It began as an in-joke. Stan Winston enjoyed much success as a creator of monsters, having brought to life the titular antagonists in the stunning #Aliens and #Predator. While shooting #Predator2, his crew thought it would be a nice little gag if they put the skull of one of the creatures from #Alien on the Predator's trophy case in reference to a recent crossover comic. Little did they know that piece of set dressing would legitimize the comic's premise, and start a war that still rages twenty-six years later.
For those who don't know, Alien tells of a future where mankind runs afoul a creature that gestates inside humans and reproduces itself in great numbers, threatening to drive us to extinction should they ever reach Earth. Predator tells of a race of intergalactic hunters seeking quarry to test their skills, and find it on Earth in the form of man. Both proved to be unexpected hits, revitalizing the monster movie in ways no one could have foreseen. For the two to square off eventually seemed like a match made in heaven. Though many many regard the crossover as a failed experiment, it was for a time as big a titan as the two great stories that spawned it.
The War Begins
The eventual pairing of Alien and Predator was something of an inevitability. Both series had the stamp of monster master Stan Winston, both were distributed by #20thCenturyFox so there were no issues with rights, and both achieved high esteem among fans of science fiction and horror. By the end of the 1980s the pair had become the unquestioned champions of the monster movie, much like other icons from forty years past.
Films like Frankenstein Meets The Wolf Man helped lay the ground work for what the Alien and Predator crossover would eventually become. In the 40s and 50s, #Universal created a series of highly successful gothic horror films featuring characters like #Frankenstein's monster, #theWolfMan, #theMummy, the Gill Man, and many more. Given they were all under one banner, this allowed these rising horrors to mingle freely in many films. 20th Century Fox found themselves in a similar situation in helming both Alien and Predator. They had the keys to the gate. It was just a matter of whether or not they should open it.
They started with a peak.
The waters were tested first by #DarkHorseComics when they released a crossover between the two that ran from November of 1989 to February of 1990. It told the story of a space colony caught in the middle of a bitter conflict between the Aliens and Predators. The four month series proved to be a cult favorite, and has since been reissued numerous times and was subject to novelization and figure merchandizing. Still, the comic may well have come and gone, becoming nothing more than a curiosity among fans. There had to be something more than a comic in order to see if this idea really had any water. It was time to move from comic books to video games.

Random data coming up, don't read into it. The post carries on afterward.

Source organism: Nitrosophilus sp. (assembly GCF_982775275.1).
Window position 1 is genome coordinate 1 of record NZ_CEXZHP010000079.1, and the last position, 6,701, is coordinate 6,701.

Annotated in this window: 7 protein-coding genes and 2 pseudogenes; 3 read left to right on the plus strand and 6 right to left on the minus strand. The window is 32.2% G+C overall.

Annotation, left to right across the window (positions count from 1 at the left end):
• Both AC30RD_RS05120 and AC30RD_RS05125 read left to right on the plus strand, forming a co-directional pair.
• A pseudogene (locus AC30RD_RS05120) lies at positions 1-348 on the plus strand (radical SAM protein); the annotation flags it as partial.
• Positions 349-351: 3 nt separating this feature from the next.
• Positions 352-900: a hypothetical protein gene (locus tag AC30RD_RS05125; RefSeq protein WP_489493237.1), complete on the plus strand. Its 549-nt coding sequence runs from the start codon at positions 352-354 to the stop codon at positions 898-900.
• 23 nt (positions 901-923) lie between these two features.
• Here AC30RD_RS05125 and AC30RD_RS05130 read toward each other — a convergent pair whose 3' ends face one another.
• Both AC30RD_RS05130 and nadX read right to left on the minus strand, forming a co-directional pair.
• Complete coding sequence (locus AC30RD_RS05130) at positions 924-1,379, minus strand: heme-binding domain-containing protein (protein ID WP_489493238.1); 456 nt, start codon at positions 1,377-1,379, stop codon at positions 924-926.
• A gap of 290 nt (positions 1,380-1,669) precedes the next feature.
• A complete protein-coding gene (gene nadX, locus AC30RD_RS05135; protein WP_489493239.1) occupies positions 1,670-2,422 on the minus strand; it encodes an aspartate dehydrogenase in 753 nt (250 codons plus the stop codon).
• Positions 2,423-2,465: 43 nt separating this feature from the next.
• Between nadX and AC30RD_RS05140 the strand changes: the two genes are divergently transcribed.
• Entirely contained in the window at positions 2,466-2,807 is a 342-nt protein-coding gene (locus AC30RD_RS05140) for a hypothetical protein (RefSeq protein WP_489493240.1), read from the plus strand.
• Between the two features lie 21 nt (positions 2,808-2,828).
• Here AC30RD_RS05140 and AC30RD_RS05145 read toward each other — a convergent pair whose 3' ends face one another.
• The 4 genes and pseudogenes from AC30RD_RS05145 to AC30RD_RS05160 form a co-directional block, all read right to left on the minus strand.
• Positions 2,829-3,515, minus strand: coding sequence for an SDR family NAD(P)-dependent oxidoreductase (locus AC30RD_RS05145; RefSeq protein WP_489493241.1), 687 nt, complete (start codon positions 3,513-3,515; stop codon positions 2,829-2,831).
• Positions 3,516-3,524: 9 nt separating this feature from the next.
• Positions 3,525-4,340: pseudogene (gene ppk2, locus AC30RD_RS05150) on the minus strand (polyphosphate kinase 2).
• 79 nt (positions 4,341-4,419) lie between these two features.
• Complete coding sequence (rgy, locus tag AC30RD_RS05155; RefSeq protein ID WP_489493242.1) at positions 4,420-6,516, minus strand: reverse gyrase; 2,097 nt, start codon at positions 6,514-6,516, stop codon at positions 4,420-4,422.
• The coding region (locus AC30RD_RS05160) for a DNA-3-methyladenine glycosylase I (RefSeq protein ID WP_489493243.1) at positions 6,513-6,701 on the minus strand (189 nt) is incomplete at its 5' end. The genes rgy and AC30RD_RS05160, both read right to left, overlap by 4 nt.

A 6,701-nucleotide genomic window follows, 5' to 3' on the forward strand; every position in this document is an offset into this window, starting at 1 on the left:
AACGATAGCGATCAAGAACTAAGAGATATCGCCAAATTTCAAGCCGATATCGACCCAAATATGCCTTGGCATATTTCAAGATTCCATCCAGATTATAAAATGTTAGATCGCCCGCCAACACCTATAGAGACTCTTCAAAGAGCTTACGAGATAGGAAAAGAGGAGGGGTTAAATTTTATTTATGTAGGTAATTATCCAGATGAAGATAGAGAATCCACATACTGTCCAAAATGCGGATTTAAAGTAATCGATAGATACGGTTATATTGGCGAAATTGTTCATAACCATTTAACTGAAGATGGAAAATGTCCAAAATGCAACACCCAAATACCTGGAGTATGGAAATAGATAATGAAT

The first game in the crossover series was released in 1993, and told of a Predator ship going to a space colony to hunt humans, only to find a deadlier game is waiting for them. In the game, the character took control of a Predator and fought hoards of Aliens. This was what the first few installments in the series would be, a Predator taking on a more heroic role to fight the more villainous Alien. Carrying over this theme from the comics, multiple games were created using this formula. Then something happened that shook the series up.
The 1994 game for the #AtariJaguar at first glance appeared to be a retread of the previous game, though with updated graphics. But those who picked up the controller found a very different game waiting for them. Rather than just control a human or even a Predator, this new game had a third story where you could play as the Alien.
Now the player could not only take control of the Predator and its exciting gadgetry, but also be a creature with an entire body that could be considered a lethal weapon. This mechanic effectively gave the player three games for the price of one, each with their own unique plots, perspectives, and gameplay. For that reason, the Jaguar game was a bigger hit than previous entries.
Many felt another sequel was warranted, but progress was slow. Though the comics continued to sell well, the game series unexpectedly vanished for five years, leaving many to call the crossover's future into question. This was a time before the internet, when for any news on any game you had to wait for an advert in a newspaper or a magazine. By 1999, the idea of another game in the series seemed doubtful. Then, this single cryptic image found its way into print.
No one could have known at the time that this was the beginning of something marvelous. A very fruitful time was on the horizon, a time when this crossover series would become more than just an experiment, but one of the defining moments of either series.
The Prime For The Primal
#AliensvsPredator was released for the PC in 1999. Immediately, a crucial change in the narrative was evident in that it tried to further incorporate the worlds of the first three Alien films. The game was full of recognizable locations and icons, including ships modeled after the Nostromo and Sulaco. We were even given an opportunity to visit and explore the mysterious derelict craft from the original Alien. But this was just the beginning of the game's many virtues.
Like the last game, it featured three independent stories. One was of a lone Marine's desperate fight to escape an Alien and Predator infested planet. Another was of a Predator's quest to avenge the death of a fellow hunter. The third story told of a relentless Alien pursuing a clutch of stolen eggs all the way to Earth. The game featured state of the art 3D gameplay, perfecting several elements of the #FirstPersonShooter including better AI, re-spawning enemies, and the now popular hoard combat mode allowing players to fight an unending swath of foes.